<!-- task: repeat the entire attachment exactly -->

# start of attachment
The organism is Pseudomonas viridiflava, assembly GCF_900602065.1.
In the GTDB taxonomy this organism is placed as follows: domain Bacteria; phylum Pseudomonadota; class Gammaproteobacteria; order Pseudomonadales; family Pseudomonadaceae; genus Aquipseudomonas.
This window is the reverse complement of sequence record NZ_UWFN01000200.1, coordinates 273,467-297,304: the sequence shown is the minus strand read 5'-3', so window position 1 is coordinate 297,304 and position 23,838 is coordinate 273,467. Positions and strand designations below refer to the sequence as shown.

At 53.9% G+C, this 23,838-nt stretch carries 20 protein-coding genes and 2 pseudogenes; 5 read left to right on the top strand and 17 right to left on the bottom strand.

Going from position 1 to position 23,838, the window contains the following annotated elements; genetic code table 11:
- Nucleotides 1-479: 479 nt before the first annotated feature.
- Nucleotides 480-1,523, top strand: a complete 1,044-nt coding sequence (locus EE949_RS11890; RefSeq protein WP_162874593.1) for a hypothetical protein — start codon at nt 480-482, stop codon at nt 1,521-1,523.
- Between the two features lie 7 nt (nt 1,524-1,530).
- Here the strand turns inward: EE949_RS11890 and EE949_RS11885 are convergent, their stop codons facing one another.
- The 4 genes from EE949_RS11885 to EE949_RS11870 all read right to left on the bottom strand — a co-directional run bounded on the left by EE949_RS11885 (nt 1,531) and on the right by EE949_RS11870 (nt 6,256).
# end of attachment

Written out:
The organism is Pseudomonas viridiflava, assembly GCF_900602065.1.
In the GTDB taxonomy this organism is placed as follows: domain Bacteria; phylum Pseudomonadota; class Gammaproteobacteria; order Pseudomonadales; family Pseudomonadaceae; genus Aquipseudomonas.
This window is the reverse complement of sequence record NZ_UWFN01000200.1, coordinates 273,467-297,304: the sequence shown is the minus strand read 5'-3', so window position 1 is coordinate 297,304 and position 23,838 is coordinate 273,467. Positions and strand designations below refer to the sequence as shown.

At 53.9% G+C, this 23,838-nt stretch carries 20 protein-coding genes and 2 pseudogenes; 5 read left to right on the top strand and 17 right to left on the bottom strand.

Going from position 1 to position 23,838, the window contains the following annotated elements; genetic code table 11:
- Nucleotides 1-479: 479 nt before the first annotated feature.
- Nucleotides 480-1,523, top strand: a complete 1,044-nt coding sequence (locus EE949_RS11890; RefSeq protein WP_162874593.1) for a hypothetical protein — start codon at nt 480-482, stop codon at nt 1,521-1,523.
- Between the two features lie 7 nt (nt 1,524-1,530).
- Here the strand turns inward: EE949_RS11890 and EE949_RS11885 are convergent, their stop codons facing one another.
- The 4 genes from EE949_RS11885 to EE949_RS11870 all read right to left on the bottom strand — a co-directional run bounded on the left by EE949_RS11885 (nt 1,531) and on the right by EE949_RS11870 (nt 6,256).